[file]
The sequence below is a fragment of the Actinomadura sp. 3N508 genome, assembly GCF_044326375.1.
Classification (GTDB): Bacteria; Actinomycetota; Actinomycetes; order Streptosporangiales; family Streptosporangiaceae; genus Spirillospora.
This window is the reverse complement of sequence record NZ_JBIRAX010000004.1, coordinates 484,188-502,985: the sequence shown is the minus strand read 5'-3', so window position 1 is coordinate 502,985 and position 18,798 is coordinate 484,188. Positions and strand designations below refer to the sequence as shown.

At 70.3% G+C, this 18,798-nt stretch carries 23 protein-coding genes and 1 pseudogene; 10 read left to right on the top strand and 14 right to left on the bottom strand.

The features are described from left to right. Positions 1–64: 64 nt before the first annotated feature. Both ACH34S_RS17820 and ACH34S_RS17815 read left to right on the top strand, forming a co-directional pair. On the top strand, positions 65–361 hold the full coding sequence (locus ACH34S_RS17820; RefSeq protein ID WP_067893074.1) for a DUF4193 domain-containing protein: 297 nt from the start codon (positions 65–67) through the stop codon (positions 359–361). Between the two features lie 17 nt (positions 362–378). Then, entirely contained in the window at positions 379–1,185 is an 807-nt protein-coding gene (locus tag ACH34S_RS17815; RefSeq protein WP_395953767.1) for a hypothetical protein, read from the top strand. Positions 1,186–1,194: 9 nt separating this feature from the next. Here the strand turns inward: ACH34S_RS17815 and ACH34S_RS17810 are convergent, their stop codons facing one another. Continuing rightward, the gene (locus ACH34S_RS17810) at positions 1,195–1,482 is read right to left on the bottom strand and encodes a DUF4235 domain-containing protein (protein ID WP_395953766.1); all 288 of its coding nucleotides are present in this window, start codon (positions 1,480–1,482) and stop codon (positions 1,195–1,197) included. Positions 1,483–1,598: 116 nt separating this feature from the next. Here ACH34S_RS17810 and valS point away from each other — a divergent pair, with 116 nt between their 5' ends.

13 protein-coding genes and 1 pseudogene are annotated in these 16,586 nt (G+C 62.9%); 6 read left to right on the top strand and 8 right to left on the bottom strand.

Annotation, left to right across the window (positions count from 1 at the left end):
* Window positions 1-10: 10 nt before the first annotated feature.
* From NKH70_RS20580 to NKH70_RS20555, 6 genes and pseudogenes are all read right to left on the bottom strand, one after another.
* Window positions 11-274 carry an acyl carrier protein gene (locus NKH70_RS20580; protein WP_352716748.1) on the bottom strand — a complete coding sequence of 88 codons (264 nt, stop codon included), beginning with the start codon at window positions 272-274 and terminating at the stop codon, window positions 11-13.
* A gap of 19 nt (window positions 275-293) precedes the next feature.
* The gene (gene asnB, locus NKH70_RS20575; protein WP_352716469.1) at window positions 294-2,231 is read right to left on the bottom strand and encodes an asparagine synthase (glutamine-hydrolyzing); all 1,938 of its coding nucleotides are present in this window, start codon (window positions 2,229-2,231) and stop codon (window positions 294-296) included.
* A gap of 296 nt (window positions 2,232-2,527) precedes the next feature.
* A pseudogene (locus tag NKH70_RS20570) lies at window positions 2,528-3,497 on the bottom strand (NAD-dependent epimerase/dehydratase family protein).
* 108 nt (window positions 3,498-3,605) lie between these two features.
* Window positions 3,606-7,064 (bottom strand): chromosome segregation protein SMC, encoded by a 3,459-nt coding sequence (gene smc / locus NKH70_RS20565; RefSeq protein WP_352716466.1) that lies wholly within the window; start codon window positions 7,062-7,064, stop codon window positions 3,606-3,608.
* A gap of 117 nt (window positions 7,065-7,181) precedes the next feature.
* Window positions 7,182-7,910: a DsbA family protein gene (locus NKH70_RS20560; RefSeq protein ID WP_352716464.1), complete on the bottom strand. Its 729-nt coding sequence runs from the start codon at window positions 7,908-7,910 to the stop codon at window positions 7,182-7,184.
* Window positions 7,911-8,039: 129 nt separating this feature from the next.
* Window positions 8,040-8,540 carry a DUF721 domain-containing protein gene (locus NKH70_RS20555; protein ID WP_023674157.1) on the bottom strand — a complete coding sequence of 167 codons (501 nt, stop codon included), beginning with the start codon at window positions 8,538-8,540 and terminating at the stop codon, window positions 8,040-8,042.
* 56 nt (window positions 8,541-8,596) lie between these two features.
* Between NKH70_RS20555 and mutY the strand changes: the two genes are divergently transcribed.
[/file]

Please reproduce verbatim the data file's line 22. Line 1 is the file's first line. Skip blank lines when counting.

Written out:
* Between NKH70_RS20555 and mutY the strand changes: the two genes are divergently transcribed.